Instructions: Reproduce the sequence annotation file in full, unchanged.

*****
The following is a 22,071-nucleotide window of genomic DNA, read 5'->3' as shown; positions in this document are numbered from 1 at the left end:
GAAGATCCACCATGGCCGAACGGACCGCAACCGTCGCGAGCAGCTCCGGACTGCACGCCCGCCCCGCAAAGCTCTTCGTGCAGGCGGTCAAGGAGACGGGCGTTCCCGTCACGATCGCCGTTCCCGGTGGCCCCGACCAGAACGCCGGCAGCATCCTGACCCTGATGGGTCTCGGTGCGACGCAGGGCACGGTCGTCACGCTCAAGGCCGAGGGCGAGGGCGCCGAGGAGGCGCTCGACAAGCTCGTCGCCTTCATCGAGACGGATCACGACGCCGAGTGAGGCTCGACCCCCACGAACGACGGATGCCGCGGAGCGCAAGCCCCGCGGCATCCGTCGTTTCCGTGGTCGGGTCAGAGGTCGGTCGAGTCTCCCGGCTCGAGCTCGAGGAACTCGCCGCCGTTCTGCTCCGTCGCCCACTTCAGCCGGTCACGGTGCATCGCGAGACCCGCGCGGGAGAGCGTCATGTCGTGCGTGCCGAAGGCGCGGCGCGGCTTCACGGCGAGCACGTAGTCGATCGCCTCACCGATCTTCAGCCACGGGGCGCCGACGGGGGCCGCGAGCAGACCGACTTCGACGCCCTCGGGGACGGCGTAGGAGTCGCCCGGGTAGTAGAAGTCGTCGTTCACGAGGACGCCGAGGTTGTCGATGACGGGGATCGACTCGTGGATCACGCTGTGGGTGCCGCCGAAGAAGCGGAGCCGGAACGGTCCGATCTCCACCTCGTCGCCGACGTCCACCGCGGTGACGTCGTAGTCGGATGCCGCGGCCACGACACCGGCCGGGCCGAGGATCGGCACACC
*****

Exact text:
The following is a 22,071-nucleotide window of genomic DNA, read 5'->3' as shown; positions in this document are numbered from 1 at the left end:
GAAGATCCACCATGGCCGAACGGACCGCAACCGTCGCGAGCAGCTCCGGACTGCACGCCCGCCCCGCAAAGCTCTTCGTGCAGGCGGTCAAGGAGACGGGCGTTCCCGTCACGATCGCCGTTCCCGGTGGCCCCGACCAGAACGCCGGCAGCATCCTGACCCTGATGGGTCTCGGTGCGACGCAGGGCACGGTCGTCACGCTCAAGGCCGAGGGCGAGGGCGCCGAGGAGGCGCTCGACAAGCTCGTCGCCTTCATCGAGACGGATCACGACGCCGAGTGAGGCTCGACCCCCACGAACGACGGATGCCGCGGAGCGCAAGCCCCGCGGCATCCGTCGTTTCCGTGGTCGGGTCAGAGGTCGGTCGAGTCTCCCGGCTCGAGCTCGAGGAACTCGCCGCCGTTCTGCTCCGTCGCCCACTTCAGCCGGTCACGGTGCATCGCGAGACCCGCGCGGGAGAGCGTCATGTCGTGCGTGCCGAAGGCGCGGCGCGGCTTCACGGCGAGCACGTAGTCGATCGCCTCACCGATCTTCAGCCACGGGGCGCCGACGGGGGCCGCGAGCAGACCGACTTCGACGCCCTCGGGGACGGCGTAGGAGTCGCCCGGGTAGTAGAAGTCGTCGTTCACGAGGACGCCGAGGTTGTCGATGACGGGGATCGACTCGTGGATCACGCTGTGGGTGCCGCCGAAGAAGCGGAGCCGGAACGGTCCGATCTCCACCTCGTCGCCGACGTCCACCGCGGTGACGTCGTAGTCGGATGCCGCGGCCACGACACCGGCCGGGCCGAGGATCGGCACACC